Movies

Blood Quantum Review: Indigenous Canadian Zombie Movie

Zombie movies never go out of style. Throughout decades, movies like Zombieland, The Walking Dead, Dead Snow, and others have been helping keep this trend alive and it seems like it is never going to go out of fashion. And due to the number of awesome movies and tv shows based around the existence of these monsters, it is pretty difficult nowadays to come up with a never-seen-before concept that will take the viewers by surprise. There even are online games and online gambling slots, that are centered around this topic and the number of them is increasing daily. 

As George Romero first discovered — and hordes of other filmmakers have since refined — zombies are a fun and effective vehicle for addressing the most intractable anxieties of the modern world. And that’s exactly what Jeff Barnaby used Blood Quantum for. The movie tells the classic zombie apocalypse story but with an interesting twist. The story is told from a new vantage point, a group of Indigenous Americans.

Even though the story first unfolds in a typical way, with animals starting to reanimate and not really staying dead for that long, we are presented with a much more political statement. It becomes clear that the members of Canada’s indigenous population (the Mi’gMaq in particular) are immune to the zombie virus, which sees the balance of the power shifting in their favor for the first time in centuries.

And after figuring all of this out, the leaders of the community have to make a decision. They can either seal their borders, go in alone, and live peacefully, or let in the white man who has been the master of their oppression. With conflicting sides forming it is only a matter of time before the ticking bomb goes off, and with quite catastrophic results.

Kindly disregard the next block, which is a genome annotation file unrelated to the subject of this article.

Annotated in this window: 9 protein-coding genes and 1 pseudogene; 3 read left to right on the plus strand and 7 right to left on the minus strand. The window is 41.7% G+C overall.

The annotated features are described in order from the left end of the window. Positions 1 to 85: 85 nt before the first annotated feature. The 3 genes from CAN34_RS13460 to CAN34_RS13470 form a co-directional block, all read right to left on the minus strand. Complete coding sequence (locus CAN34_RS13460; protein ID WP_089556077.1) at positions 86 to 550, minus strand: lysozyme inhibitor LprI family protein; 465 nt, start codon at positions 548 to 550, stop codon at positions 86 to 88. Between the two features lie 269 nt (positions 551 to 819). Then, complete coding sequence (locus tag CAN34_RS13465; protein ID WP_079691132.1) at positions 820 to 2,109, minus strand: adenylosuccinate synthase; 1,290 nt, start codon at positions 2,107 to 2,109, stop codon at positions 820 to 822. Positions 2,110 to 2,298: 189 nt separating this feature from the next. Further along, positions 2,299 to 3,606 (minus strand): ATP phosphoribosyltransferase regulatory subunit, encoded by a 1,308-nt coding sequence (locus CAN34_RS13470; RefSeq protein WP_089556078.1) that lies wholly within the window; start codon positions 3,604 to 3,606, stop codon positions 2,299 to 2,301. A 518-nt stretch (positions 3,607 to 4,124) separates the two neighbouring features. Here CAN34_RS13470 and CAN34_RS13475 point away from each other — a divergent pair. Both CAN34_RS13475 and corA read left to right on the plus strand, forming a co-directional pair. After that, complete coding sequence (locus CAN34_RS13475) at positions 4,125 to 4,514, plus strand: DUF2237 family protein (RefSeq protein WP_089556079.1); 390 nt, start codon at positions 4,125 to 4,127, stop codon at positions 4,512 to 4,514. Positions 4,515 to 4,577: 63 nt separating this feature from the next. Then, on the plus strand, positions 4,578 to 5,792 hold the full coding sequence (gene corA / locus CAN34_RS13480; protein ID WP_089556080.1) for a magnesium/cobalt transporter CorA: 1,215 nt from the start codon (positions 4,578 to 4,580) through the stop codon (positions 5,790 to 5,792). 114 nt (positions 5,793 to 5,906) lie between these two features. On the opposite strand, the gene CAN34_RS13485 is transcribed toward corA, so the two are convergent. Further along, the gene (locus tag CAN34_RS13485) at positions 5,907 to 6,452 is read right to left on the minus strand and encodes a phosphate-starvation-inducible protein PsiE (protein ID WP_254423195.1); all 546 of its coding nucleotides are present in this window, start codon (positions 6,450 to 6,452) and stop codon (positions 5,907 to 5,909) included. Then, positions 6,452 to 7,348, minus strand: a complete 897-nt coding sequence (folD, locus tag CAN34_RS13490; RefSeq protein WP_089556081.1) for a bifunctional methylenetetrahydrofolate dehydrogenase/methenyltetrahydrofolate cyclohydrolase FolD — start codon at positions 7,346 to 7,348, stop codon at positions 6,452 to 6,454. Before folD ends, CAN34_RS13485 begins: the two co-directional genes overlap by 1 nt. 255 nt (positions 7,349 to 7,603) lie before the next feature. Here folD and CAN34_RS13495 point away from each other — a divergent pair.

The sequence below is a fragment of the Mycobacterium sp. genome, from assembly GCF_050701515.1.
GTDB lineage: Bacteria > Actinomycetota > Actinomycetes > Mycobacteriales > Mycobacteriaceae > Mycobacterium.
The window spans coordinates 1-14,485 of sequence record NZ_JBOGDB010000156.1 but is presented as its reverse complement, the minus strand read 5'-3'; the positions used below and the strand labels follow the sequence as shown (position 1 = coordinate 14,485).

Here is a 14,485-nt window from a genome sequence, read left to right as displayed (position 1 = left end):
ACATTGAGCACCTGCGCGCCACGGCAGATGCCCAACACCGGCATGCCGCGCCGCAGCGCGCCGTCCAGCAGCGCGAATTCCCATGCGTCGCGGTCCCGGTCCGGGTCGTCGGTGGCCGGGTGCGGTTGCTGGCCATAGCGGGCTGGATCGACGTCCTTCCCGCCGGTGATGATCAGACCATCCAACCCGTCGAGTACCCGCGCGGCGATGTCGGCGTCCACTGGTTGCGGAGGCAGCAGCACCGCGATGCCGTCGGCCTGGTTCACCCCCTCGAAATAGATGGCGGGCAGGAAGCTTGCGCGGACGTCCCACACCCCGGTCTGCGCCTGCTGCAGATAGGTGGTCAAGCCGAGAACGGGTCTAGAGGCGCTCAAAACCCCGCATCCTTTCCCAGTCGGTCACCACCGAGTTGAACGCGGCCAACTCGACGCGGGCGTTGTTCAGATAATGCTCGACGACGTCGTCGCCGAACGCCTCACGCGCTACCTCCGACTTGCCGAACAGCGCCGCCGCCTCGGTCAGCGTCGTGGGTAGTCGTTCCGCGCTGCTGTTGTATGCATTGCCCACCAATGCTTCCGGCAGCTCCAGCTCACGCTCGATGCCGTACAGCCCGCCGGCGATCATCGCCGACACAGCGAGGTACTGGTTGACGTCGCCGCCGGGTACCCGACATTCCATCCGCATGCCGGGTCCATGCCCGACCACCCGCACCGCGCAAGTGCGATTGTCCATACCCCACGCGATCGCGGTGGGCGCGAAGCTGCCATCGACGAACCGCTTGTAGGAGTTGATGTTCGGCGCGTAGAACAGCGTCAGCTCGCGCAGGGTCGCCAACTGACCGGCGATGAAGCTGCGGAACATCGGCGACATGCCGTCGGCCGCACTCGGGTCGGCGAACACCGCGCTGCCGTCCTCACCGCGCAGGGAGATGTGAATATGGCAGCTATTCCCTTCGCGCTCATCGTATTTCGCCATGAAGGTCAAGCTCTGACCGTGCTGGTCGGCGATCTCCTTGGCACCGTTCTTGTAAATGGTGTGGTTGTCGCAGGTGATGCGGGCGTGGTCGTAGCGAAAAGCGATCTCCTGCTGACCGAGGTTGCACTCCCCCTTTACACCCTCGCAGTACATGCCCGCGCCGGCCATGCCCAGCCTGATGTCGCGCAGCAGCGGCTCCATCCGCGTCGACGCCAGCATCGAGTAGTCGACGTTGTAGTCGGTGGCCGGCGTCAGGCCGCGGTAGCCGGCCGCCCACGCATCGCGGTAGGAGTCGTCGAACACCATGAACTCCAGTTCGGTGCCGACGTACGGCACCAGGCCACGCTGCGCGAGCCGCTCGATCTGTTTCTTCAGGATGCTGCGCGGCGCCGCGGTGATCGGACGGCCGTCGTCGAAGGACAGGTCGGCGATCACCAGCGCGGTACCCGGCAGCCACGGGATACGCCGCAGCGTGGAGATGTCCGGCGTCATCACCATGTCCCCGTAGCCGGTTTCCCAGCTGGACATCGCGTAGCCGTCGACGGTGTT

But the interesting thing is that the movie doesn’t actually start as a typical zombie movie with a lot of action right away. Instead, we join Red Crow Sheriff Traylor on what should be a typical day at work. But the day immediately starts off with him finding out that his sons Joseph and Lysol are both in jail. Then his dad calls him to show him a very not dead salmon and things quickly escalate to a full-on zombie apocalypse. And then we fast forward six months and it is in the second half of the narrative that Blood Quantum gets even more interesting because we get to take a look at the aftermath of the events.

Instead of making the survival of the main character the focus of the movie, the director decided to make the question of letting outsiders in the main issue. And the two opposing factions here are led by half-brothers Joseph and Lysol. And the fact that Lysol was abandoned by Traylor as a boy definitely comes back as an important part of the development of his character.

But that doesn’t mean there is no action in the movie either. There’s plenty of guns, chainsaws, and enough blood and viscera to sate even the most bloodthirsty out there.

It is especially interesting to watch this movie now, as it is a film about a deadly virus sweeping almost the entire population and that definitely isn’t comforting. But this shouldn’t be a reason to not watch the movie as it is merely a warning for those that are feeling a little sensitive about the current situation. But one thing is for sure though, and that is that Jeff Barnaby is a new voice with a great vision we should all pay attention to.

 

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